Some of following software issues are examples that can cause a TDR event:
- Incompatible drivers
- Corrupted registry
- Known vista issues resounding around multiple displays, aero, dreamscape, and various display drivers.
- Known vista issues that sometimes cause corrupt information to be sent to the video card from system memory (will be addressed completely in SP2, has had various fixes applied since vista’s release)
- Corrupted Direct X files
- Corrupted System Files
Now if it’s not software then it’s time to replace your card.
Some of following hardware issues are examples that can cause a TDR event:
- Failing overclock on CPU or GPU
- Bad sector in memory resulting in corrupt data being communicated between GPU and the system (either video or system memory)
- Corrupt hard drive/windows install resulting in corruption to the system registry or the page file
- Over heating of GPU or CPU again resulting in corrupt data being communicated.
- GPU failure due to any sort of issue from insufficient power(VERY common) to heat.
To prove that there are lot of stress tests you can run. I’ll suggest a few here.
- FurMark: Graphics Card Stability and Stress Test, OpenGL Benchmark and GPU Temperature | oZone3D.Net
Furmark is an application designed to stress the GPU by maximizing power draw well beyond any real world application or game. In some cases, this could lead to slowdown of the graphics card due to hitting over-temperature or over-current protection mechanisms. These protection mechanisms are designed to ensure the safe operation of the graphics card. Using Furmark or other applications to disable these protection mechanisms can result in permanent damage to the graphics card and void the manufacturer’s warranty.
According to John (usasma)
- If you have more than one GPU, select Multi-GPU during setup
- In the Run mode box, select “Stability Test” and “Log GPU Temperature” (BurnIn test in newer versions).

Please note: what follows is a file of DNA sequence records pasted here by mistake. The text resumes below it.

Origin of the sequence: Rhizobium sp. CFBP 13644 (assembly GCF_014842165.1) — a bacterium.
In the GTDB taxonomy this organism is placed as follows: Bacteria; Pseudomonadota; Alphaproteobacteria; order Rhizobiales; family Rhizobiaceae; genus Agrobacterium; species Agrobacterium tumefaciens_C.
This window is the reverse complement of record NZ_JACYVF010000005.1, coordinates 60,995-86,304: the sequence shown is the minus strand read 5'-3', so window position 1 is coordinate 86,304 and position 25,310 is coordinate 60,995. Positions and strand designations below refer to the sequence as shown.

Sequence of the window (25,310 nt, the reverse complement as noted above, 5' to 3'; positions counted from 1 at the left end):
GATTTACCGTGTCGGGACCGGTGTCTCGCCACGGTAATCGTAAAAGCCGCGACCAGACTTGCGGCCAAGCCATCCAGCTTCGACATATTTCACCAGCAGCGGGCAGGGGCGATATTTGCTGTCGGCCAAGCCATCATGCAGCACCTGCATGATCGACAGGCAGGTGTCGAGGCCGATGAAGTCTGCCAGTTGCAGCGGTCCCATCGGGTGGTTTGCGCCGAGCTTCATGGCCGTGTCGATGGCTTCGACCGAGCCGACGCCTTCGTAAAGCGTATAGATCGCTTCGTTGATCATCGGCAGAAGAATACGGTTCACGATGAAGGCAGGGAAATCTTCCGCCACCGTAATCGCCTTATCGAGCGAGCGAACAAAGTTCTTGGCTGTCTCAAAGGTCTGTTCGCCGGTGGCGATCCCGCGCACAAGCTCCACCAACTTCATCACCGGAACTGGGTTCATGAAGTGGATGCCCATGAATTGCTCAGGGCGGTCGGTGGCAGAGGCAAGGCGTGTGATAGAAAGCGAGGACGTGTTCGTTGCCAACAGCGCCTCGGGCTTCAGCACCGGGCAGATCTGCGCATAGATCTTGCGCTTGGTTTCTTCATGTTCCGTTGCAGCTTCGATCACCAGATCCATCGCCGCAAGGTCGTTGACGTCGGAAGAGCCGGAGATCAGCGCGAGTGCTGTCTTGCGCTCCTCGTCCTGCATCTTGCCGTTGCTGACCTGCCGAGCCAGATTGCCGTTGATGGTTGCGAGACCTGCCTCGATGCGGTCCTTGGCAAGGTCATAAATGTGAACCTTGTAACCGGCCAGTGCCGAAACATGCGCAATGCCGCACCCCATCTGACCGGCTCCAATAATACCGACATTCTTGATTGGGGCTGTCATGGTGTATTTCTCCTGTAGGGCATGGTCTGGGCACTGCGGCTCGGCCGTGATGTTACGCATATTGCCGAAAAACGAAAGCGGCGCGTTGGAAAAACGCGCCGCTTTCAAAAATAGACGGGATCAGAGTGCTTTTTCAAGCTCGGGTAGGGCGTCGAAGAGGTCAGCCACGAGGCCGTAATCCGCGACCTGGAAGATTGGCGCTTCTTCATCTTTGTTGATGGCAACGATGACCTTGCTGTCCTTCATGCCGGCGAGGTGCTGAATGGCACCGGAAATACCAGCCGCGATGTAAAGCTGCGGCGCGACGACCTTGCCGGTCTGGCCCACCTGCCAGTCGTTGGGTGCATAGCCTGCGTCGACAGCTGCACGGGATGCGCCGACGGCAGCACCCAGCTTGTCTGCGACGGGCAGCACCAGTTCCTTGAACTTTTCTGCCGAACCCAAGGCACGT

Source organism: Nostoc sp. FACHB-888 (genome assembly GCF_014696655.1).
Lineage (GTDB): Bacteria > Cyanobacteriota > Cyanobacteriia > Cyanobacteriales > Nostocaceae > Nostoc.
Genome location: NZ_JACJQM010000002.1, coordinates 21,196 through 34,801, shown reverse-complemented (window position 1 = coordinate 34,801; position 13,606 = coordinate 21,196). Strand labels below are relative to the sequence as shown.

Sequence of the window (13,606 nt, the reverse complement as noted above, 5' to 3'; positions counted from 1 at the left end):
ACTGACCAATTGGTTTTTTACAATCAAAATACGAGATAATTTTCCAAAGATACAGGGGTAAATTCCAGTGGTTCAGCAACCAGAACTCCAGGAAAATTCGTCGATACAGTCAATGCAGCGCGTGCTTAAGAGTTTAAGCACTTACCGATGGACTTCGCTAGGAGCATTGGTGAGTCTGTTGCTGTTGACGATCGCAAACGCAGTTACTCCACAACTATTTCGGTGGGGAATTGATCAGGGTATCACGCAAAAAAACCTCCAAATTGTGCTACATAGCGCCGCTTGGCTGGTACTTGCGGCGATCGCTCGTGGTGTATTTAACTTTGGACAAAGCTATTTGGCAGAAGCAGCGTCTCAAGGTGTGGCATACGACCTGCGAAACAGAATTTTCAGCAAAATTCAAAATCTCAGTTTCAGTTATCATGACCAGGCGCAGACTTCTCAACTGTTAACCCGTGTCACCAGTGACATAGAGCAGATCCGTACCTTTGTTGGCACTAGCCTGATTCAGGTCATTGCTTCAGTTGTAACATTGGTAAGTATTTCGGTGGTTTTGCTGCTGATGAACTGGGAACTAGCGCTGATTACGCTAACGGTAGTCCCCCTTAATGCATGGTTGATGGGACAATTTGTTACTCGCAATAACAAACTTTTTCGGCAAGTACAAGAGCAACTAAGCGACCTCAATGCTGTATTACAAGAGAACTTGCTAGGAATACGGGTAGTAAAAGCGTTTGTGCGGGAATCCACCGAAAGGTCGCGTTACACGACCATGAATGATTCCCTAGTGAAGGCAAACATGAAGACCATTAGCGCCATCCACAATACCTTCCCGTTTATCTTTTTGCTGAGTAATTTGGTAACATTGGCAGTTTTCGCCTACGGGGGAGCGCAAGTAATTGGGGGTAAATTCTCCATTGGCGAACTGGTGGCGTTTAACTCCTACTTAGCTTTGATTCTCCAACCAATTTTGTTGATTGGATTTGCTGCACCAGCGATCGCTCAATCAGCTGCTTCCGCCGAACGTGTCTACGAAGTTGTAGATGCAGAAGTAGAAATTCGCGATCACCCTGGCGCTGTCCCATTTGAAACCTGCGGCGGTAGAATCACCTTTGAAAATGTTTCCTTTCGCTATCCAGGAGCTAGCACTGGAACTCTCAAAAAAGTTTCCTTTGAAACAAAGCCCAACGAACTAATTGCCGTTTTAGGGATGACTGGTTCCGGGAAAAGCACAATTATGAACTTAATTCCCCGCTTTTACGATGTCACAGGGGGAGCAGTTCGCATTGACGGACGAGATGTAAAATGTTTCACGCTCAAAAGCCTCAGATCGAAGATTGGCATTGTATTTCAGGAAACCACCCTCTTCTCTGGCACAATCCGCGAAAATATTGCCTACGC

- Click “Go” to start the test
- Run the test until the GPU temperature maxes out – or until you start having problems (whichever comes first).
- Click “Quit” to exit
Then next one is
- Free Software – GIMPS Prime95 Stress Test:
According to John (usasma)
- extract the contents of the zip file to a location of your choice
- double click on the executable file
- select “Just stress testing”
- select the “Blend” test. If you’ve already run MemTest overnight you may want to run the “Small FFTs” test instead.
- “Number of torture test threads to run” should equal the number of CPU’s times 2 (if you’re using hyperthreading).
- The easiest way to figure this out is to go to Task Manager…Performance tab – and see the number of boxes under CPU Usage History
- Then run the test for 6 to 24 hours – or until you get errors (whichever comes first).
- The Test selection box and the stress.txt file describes what components that the program stresses
The next one you can try is
This utility allows to thoroughly test your video RAM for errors and faults. Video Memory Stress Test includes more than 40 tests, doesn’t change your current video mode, has a lot of test options and a logging feature.
So by doing all these you can narrow down and figure out if it’s software or hardware related problem. If it’s software as a last resort you can reinstall the operating system. But if it’s hardware start looking into other Display cards. Make sure your PSU is powerful enough to handle it. In case you have any question please do ask at the comments session.